Since I'm planning on phasing out my defen book in favor of a new adventure in publishing, and have spent this week talking about hiring related issues, I thought it might be fun to close the week with this excerpted guide to the most common CIO stereotypes.
Number one is the bluffer. Bluffing is the easiest and most common CIO survival strategy. This generally works well for many people because it leverages the simplistic assumptions senior executives usually make about systems to retain credibility with them and then uses their imprimatur to shield the CIO from direct criticism.
Basically, the rule is that if you spend enough time micro managing staff expense accounts while rushing around telling outsiders how well you're doing, most people won't notice that you're having a lot of lunches with vendors but not doing anything about the systems problems causing overtime expenses in Accounts Payable.
The "tweetie nerd" strategy is pretty common too. This type of CIO spends his time meeting with people outside both his own systems group and the internal chain of command while muttering darkly about external threats and loudly asserting his support for user oriented desktop services. In reality, however, he depends on a few main applications that run on a single Unix or OS/400 machine somewhere and keeps most desktops at least a full generation behind the market.
This works because the main applications work -and are therefore invisible- while praise and thanks from the few privileged users getting the occasional grudging PC upgrade help that effort masquerade as substantive change. Meanwhile, of course, his obvious enthusiasm and commitment to user needs hides the fact that he risks nothing, does nothing, and achieves nothing.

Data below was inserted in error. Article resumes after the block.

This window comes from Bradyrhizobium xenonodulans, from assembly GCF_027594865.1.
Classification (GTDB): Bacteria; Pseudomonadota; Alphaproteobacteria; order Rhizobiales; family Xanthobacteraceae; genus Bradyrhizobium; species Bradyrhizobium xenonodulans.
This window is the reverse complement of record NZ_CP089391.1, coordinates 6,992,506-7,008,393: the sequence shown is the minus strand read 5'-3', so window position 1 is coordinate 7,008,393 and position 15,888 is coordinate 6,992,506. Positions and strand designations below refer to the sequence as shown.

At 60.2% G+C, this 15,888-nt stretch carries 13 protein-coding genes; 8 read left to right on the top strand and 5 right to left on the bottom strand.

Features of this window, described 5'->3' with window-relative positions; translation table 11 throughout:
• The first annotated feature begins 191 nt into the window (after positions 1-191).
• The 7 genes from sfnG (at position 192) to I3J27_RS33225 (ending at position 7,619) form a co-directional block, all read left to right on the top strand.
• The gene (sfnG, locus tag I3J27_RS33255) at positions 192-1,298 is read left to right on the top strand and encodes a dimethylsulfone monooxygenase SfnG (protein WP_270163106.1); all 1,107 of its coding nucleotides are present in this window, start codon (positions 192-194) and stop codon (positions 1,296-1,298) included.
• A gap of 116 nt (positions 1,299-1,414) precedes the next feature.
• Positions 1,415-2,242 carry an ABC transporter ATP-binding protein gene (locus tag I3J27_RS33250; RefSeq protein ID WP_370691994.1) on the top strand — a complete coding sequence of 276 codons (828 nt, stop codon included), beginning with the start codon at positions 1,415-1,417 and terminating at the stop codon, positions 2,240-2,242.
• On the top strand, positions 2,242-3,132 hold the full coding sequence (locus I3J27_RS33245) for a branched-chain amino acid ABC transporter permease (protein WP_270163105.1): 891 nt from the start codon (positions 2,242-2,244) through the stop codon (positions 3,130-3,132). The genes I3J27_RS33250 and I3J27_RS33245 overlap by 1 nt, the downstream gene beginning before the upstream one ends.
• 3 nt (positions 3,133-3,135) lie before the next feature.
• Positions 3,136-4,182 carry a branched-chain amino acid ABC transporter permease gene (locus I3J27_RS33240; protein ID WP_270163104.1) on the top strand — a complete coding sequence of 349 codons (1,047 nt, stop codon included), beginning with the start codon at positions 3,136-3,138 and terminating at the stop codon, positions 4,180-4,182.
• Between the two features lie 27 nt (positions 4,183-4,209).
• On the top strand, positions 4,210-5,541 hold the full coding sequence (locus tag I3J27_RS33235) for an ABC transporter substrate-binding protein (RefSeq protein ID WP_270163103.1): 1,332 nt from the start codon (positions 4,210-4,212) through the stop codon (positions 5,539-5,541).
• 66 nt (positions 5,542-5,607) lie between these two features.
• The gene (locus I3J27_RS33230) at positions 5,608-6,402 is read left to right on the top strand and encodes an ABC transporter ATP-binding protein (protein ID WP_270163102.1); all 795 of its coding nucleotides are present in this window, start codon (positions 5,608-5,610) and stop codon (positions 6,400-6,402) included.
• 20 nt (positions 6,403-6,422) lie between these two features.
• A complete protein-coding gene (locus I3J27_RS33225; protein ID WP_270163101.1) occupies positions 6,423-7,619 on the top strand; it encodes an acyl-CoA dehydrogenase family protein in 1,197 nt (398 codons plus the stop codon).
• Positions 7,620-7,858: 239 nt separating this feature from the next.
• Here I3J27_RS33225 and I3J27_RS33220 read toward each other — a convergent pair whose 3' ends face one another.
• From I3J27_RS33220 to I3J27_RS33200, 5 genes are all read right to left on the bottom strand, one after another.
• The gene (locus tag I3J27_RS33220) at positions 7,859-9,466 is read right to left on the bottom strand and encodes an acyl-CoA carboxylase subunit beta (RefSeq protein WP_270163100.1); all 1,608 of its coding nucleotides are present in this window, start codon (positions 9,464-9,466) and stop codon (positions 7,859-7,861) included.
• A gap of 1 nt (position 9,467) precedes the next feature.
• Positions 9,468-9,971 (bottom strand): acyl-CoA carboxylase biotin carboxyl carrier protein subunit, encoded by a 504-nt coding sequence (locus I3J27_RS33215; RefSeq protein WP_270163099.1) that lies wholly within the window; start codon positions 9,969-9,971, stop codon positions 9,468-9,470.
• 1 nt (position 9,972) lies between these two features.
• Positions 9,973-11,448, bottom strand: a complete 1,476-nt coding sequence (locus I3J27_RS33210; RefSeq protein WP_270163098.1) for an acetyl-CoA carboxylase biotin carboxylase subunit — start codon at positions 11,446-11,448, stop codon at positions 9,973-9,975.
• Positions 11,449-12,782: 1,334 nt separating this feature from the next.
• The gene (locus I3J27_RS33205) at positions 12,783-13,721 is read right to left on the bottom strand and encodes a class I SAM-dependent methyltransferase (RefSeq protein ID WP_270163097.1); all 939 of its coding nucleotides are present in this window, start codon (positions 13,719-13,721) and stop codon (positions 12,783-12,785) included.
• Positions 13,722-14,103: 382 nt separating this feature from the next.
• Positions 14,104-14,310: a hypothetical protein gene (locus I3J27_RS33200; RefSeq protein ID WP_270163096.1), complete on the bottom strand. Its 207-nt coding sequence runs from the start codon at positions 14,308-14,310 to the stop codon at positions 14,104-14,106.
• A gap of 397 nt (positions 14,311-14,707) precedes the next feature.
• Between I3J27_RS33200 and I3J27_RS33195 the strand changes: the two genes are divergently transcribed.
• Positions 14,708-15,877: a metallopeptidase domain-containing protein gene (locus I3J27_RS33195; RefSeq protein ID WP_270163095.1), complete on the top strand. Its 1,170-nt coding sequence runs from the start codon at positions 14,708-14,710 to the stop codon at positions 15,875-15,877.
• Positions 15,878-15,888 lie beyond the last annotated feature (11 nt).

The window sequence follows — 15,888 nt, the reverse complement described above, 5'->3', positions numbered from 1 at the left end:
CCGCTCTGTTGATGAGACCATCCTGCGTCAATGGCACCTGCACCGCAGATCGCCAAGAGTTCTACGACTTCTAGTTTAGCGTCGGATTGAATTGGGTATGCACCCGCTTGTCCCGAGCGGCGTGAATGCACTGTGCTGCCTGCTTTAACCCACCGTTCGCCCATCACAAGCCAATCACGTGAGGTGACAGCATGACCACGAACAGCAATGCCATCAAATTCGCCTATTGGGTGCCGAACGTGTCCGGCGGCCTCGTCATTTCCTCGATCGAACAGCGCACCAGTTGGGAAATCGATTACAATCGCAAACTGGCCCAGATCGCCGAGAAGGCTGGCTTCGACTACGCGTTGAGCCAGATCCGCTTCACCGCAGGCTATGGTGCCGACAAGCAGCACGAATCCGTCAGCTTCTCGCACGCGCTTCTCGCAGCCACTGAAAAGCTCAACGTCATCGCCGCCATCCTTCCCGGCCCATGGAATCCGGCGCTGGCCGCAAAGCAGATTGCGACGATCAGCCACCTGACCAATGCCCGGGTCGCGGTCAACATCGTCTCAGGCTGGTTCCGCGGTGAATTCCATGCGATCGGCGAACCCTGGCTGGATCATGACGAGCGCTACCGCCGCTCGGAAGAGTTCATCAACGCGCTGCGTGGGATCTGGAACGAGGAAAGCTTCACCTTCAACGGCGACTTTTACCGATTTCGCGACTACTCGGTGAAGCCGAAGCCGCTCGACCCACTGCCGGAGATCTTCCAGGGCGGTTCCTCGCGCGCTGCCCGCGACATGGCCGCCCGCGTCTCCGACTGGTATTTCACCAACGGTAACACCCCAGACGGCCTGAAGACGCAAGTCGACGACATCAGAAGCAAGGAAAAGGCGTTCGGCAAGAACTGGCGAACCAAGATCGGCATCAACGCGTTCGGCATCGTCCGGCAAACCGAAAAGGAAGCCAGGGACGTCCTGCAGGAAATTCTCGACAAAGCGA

A newer strategy, a variant on greenmail, works pretty well too. These CIOs get the job and disappear into their offices never to be heard from again until eventually senior management is forced into action, or the company changes hands, and they collect on their severance package before moving to the next target.
The most sophisticated strategy, however, is that of the absent genius. This CIO dispenses brilliant business and technical advice to all comers - except those in his own company. He speaks at conferences, creates coalitions, explores options, and sits on standards bodies while presenting private dreams as done deeds and blinding senior management in the glare of who he knows, and who he speaks of, to the fact that the systems organization is winding down behind him on auto pilot.